"Clinical care is an important component of falls prevention," they write. "By broadly implementing and scaling up initiatives like STEADI, we can improve health and decrease the future economic burden of older adult falls."

    Research-related stories featured in PT in Motion News are intended to highlight a topic of interest only and do not constitute an endorsement by APTA. For synthesized research and evidence-based practice information, visit the association's PTNow website.

    Editor's note: Want more on falls prevention? Check out the falls-related resources at PTNow, including a unilateral vestibular hypofunction clinical summary, a summary on falls risk in community-dwelling elders, an osteoporosis clinical summary, and tests and measures such as a fracture risk assessment, a clinical test of sensory interaction and balance, and a self-paced walk test. APTA also offers resources on its Balance and Falls webpage.

    JAMA Study: Opioids No Better Than Nonopioids in Improving Pain-Related Function, Intensity for Chronic Back Pain, Hip/Knee OA

    In brief:

    • 240 patients with chronic back pain or hip or knee osteoarthritis pain were divided into 2 treatment groups: 1 group received opioids, 1 group received nonopioid medications
    • After 12 months, researchers found no differences between the groups' reported improvement in function, and a slightly better improvement rate in pain intensity for the nonopioid group
    • Among individuals who achieved improvements of 30% or more, numbers were nearly equal for the 2 groups in terms of function, and better for the nonopioid group in terms of pain intensity
    • Authors conclude that given the potential risks associated with opioids, results of the study do not support opioid prescription for chronic back pain or knee or hip osteoarthritis pain

    APTA's #ChoosePT opioid awareness campaign makes the case that opioids simply "mask" pain—but a new study in JAMA has concluded that the drugs probably don't even do that much, at least not any more effectively than nonopioid medications. The research, which focused on individuals with chronic back pain or hip or knee osteoarthritis (OA) pain, led authors to an unequivocal conclusion: there's no support for opioid therapy for moderate-to-severe cases of those types of pain.

    The published findings (abstract only available for free) are based on a study of 240 randomized patients in the Minneapolis, Minnesota, Veterans Affairs (VA) health care system who reported chronic back pain or knee or hip OA pain, defined as daily moderate-to-severe pain for 6 months or more with no relief provided by analgesic use. Participants were divided into 2 groups: 1 that received an opioid regimen, and a second group that received nonopioid drugs.

    To more closely resemble real-world treatment, researchers used a "treat-to-target" approach that stepped up the drugs as needed for participants to reach identified goals. The opioid regimen began with immediate-release morphine, hydrocodone/acetaminophen, and oxycodone, but the regimen could advance to sustained-action morphine and oxycodone, and on to transdermal fentanyl. The nonopioid approach began with acetaminophen and nonsteroidal anti-inflammatory drugs (NSAIDS), but it could move on to topical analgesics and finally to drugs requiring prior authorization (such as pregabalin and duloxetine), including tramadol. All participants also were permitted to pursue nondrug treatment during the study, but researchers did not evaluate data related to those treatments.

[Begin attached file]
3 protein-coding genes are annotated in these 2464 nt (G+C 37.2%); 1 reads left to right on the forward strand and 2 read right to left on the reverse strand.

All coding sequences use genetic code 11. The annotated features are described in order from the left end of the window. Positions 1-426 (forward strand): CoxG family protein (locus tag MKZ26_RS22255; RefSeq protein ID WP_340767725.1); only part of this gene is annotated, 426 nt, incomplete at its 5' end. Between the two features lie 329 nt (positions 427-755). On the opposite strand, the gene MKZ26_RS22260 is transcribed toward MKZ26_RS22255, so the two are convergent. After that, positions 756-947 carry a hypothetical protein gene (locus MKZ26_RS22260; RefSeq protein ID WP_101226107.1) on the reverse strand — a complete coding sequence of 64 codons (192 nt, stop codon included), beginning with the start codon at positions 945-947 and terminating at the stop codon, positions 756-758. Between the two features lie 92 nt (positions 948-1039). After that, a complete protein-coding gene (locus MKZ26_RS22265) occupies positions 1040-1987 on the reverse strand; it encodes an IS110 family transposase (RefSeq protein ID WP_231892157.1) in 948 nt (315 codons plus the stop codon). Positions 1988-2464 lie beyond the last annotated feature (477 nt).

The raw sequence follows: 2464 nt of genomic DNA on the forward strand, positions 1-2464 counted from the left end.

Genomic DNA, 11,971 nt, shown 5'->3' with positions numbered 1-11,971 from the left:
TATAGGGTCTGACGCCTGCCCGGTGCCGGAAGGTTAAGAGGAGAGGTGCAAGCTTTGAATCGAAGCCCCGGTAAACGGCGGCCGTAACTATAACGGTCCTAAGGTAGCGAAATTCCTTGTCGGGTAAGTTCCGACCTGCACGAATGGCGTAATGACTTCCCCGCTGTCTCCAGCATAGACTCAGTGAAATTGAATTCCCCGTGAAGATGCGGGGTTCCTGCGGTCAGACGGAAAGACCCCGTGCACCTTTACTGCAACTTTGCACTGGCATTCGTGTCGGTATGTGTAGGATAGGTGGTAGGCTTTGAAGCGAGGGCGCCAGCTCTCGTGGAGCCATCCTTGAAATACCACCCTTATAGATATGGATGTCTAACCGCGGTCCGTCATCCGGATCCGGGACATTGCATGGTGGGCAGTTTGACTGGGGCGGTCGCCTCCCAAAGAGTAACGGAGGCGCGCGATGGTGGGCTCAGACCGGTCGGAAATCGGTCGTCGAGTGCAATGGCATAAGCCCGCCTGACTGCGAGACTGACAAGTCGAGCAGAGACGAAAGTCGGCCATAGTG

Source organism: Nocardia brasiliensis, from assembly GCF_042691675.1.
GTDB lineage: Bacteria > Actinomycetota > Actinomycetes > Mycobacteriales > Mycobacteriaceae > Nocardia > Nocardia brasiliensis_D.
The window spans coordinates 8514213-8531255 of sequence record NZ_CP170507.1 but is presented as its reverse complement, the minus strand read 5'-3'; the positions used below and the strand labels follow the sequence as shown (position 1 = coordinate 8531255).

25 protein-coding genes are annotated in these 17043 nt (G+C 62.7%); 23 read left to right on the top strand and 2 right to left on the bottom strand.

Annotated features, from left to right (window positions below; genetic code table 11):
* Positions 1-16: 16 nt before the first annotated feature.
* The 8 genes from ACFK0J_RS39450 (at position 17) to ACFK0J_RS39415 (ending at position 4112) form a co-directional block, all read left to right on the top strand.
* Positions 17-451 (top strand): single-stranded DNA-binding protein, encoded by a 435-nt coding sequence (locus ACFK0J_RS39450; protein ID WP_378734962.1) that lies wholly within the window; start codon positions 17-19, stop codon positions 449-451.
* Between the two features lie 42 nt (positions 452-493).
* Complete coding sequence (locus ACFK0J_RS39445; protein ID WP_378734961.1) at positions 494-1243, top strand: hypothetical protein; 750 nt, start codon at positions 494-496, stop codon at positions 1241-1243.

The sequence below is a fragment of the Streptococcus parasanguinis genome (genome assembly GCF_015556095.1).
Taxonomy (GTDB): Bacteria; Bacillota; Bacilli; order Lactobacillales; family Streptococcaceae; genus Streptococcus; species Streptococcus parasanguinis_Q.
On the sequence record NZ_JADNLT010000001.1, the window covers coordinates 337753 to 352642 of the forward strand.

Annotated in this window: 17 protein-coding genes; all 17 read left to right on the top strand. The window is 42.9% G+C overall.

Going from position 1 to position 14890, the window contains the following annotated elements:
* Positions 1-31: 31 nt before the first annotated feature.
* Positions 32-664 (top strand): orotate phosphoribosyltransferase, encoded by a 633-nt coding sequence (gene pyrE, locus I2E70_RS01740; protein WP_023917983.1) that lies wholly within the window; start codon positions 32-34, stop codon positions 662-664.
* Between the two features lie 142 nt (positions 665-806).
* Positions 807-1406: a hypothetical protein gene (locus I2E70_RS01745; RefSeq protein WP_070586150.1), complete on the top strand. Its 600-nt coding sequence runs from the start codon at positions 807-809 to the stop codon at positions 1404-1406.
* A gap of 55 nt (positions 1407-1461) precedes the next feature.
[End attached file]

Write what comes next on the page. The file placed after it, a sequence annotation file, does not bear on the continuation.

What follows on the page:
Participants were monitored throughout the study and evaluated at 12 months using a range of tests, with the primary focus on how pain interfered with function, assessed through the Brief Pain Inventory (BPI); and pain intensity, measured using the BPI severity scale. Both measures are 10-point scales, with higher numbers indicating more pain-related interference or pain intensity. Other areas assessed as secondary outcomes included quality of life, depression, sleep disturbance, headache, anxiety, sexual function, and fatigue.

    At the 12-month mark, researchers found no significant differences in pain-related interference between the 2 groups (average BPI function scores of 3.4 in the opioid group and 3.3 in the nonopioid group), and a greater reduction of pain intensity among the nonopioid group (average of 3.5 in the nonopioid group vs 4.0 in the opioid group).

    When it came to the achievement of what authors called a "functional response"—a 30% or better improvement in a BPI score—the number of participants who achieved that level of improvement in function was roughly equal among groups, with 69 patients in the opioid group and 71 patients in the nonopioid group reaching the threshold. But the difference was notable in pain intensity scores, with 63 participants in the nonopioid group reporting improvement of 30% or more, compared with 48 participants in the opioid group reaching that level of improvement.

    The researchers also analyzed group differences by the type of pain treated:

    Back pain

    • Average score, interference with function: 2.9 in opioid group; 3.3 in nonopioid group
    • Average score, pain intensity: 3.7 in opioid group; 3.6 in nonopioid group

    Hip or knee OA

    • Average score, interference with function: 4.4 in opioid group; 3.4 in nonopioid group
    • Average score, pain intensity: 4.5 in opioid group; 3.4 in nonopioid group

    Similar to a study published recently, researchers also found that quality-of-life measures did not differ significantly between the 2 groups. The only area in which results from the opioid group bettered the nonopioid group in a notable way was in reduction of anxiety symptoms, although authors point out the only a small number—9% of all participants—reported moderate-to-severe anxiety at baseline.